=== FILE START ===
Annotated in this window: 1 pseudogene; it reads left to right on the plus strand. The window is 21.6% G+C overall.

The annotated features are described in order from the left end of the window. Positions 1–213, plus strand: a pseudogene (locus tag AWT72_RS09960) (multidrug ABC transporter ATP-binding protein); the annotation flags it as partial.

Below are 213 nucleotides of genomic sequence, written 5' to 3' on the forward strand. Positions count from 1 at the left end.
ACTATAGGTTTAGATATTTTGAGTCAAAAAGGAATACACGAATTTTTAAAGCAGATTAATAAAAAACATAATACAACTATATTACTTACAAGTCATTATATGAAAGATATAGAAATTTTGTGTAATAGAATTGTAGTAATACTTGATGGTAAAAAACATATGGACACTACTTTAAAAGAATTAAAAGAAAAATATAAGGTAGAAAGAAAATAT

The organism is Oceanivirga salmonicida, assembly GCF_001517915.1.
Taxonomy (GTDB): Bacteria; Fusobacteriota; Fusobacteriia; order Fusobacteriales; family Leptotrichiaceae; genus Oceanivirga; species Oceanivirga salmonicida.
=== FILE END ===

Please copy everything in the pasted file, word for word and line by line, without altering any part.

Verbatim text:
Annotated in this window: 1 pseudogene; it reads left to right on the plus strand. The window is 21.6% G+C overall.

The annotated features are described in order from the left end of the window. Positions 1–213, plus strand: a pseudogene (locus tag AWT72_RS09960) (multidrug ABC transporter ATP-binding protein); the annotation flags it as partial.

Below are 213 nucleotides of genomic sequence, written 5' to 3' on the forward strand. Positions count from 1 at the left end.
ACTATAGGTTTAGATATTTTGAGTCAAAAAGGAATACACGAATTTTTAAAGCAGATTAATAAAAAACATAATACAACTATATTACTTACAAGTCATTATATGAAAGATATAGAAATTTTGTGTAATAGAATTGTAGTAATACTTGATGGTAAAAAACATATGGACACTACTTTAAAAGAATTAAAAGAAAAATATAAGGTAGAAAGAAAATAT

The organism is Oceanivirga salmonicida, assembly GCF_001517915.1.
Taxonomy (GTDB): Bacteria; Fusobacteriota; Fusobacteriia; order Fusobacteriales; family Leptotrichiaceae; genus Oceanivirga; species Oceanivirga salmonicida.